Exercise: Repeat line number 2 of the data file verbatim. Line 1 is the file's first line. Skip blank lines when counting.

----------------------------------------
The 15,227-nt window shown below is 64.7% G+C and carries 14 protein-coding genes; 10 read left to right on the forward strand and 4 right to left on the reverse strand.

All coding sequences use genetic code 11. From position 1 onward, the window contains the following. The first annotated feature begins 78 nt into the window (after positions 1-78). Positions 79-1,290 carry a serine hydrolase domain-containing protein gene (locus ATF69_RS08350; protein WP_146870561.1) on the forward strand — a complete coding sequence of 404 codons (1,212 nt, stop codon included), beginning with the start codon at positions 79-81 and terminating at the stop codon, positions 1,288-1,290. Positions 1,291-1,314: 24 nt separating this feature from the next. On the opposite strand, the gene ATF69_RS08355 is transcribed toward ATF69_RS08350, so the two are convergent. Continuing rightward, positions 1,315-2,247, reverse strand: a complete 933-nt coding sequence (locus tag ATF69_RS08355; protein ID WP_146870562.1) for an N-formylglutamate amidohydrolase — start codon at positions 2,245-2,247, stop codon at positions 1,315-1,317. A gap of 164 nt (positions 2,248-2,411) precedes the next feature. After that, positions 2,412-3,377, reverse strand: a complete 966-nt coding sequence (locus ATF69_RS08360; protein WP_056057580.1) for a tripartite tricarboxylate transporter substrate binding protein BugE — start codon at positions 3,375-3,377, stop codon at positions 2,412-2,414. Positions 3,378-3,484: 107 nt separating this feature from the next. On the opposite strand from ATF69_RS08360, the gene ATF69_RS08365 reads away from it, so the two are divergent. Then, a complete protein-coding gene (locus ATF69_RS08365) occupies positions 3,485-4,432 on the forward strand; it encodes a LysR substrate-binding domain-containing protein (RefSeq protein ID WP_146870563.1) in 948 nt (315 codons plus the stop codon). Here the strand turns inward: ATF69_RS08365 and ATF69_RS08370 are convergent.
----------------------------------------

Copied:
All coding sequences use genetic code 11. From position 1 onward, the window contains the following. The first annotated feature begins 78 nt into the window (after positions 1-78). Positions 79-1,290 carry a serine hydrolase domain-containing protein gene (locus ATF69_RS08350; protein WP_146870561.1) on the forward strand — a complete coding sequence of 404 codons (1,212 nt, stop codon included), beginning with the start codon at positions 79-81 and terminating at the stop codon, positions 1,288-1,290. Positions 1,291-1,314: 24 nt separating this feature from the next. On the opposite strand, the gene ATF69_RS08355 is transcribed toward ATF69_RS08350, so the two are convergent. Continuing rightward, positions 1,315-2,247, reverse strand: a complete 933-nt coding sequence (locus tag ATF69_RS08355; protein ID WP_146870562.1) for an N-formylglutamate amidohydrolase — start codon at positions 2,245-2,247, stop codon at positions 1,315-1,317. A gap of 164 nt (positions 2,248-2,411) precedes the next feature. After that, positions 2,412-3,377, reverse strand: a complete 966-nt coding sequence (locus ATF69_RS08360; protein WP_056057580.1) for a tripartite tricarboxylate transporter substrate binding protein BugE — start codon at positions 3,375-3,377, stop codon at positions 2,412-2,414. Positions 3,378-3,484: 107 nt separating this feature from the next. On the opposite strand from ATF69_RS08360, the gene ATF69_RS08365 reads away from it, so the two are divergent. Then, a complete protein-coding gene (locus ATF69_RS08365) occupies positions 3,485-4,432 on the forward strand; it encodes a LysR substrate-binding domain-containing protein (RefSeq protein ID WP_146870563.1) in 948 nt (315 codons plus the stop codon). Here the strand turns inward: ATF69_RS08365 and ATF69_RS08370 are convergent.